Donate To Wikipedia. I Just did.

Of all the annoying popups, interstitial pages, modal windows and other obnoxious crap on the web, there’s one thing I’d like to draw your attention to and actually tell you not to ignore: the plea on Wikipedia asking for donations.

Yes, the bubble at the top of the page toward the end of the year begging for money gets a little bigger and a little more intrusive each year. But Wikipedia is one of the greatest success stories of the entire internet. It’s the best argument for a free and open web:

  • It’s built using open-source software
  • It’s multi-lingual
  • It’s ad-free
  • It’s uncensored
  • It’s the world’s largest collection of knowledge
  • It’s free (as in “free speech” and also as in “free beer“)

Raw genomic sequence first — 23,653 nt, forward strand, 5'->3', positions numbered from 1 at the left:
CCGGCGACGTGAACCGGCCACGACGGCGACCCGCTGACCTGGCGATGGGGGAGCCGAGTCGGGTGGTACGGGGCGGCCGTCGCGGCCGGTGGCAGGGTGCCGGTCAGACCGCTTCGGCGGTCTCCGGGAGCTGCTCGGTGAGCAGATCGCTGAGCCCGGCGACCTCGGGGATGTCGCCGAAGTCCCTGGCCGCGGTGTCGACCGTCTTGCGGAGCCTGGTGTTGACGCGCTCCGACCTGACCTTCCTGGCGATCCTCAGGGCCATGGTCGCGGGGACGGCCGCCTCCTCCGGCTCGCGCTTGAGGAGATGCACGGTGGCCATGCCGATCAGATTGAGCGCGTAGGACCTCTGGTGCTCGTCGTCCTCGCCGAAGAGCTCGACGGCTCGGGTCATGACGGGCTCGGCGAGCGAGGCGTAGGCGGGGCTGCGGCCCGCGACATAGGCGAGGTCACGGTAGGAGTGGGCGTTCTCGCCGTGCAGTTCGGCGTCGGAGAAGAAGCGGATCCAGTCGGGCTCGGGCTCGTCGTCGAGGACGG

• It’s decentralized
  • It’s not owned by Google, Apple, Facebook, or any of the other giant, anti-competitive tech monopolies

I’m not always a fan of Wikipedia articles or editors, and sometime the information shared is biased and occasionally wrong. But I still believe in the power of crowd-sourced knowledge and unfettered access to uncensored content.

And, unlike the traditional media companies who almost never, ever issue corrections or retractions, Wikipedia can be corrected within minutes. There’s an editorial process in place, and allegations or claims must be sourced properly and cited. It’s essentially an online version of the old $1,400 Encyclopedia Britannica, but it’s better, more up-to-date, contains fewer errors, and costs you nothing.

Ask yourself this question: “How many times have I viewed a Wikipedia article this week?” If you’re like me, the answer is probably 10, 20, 50, or even more.

Donate to the Wikimedia Foundation to support Wikipedia. I just did.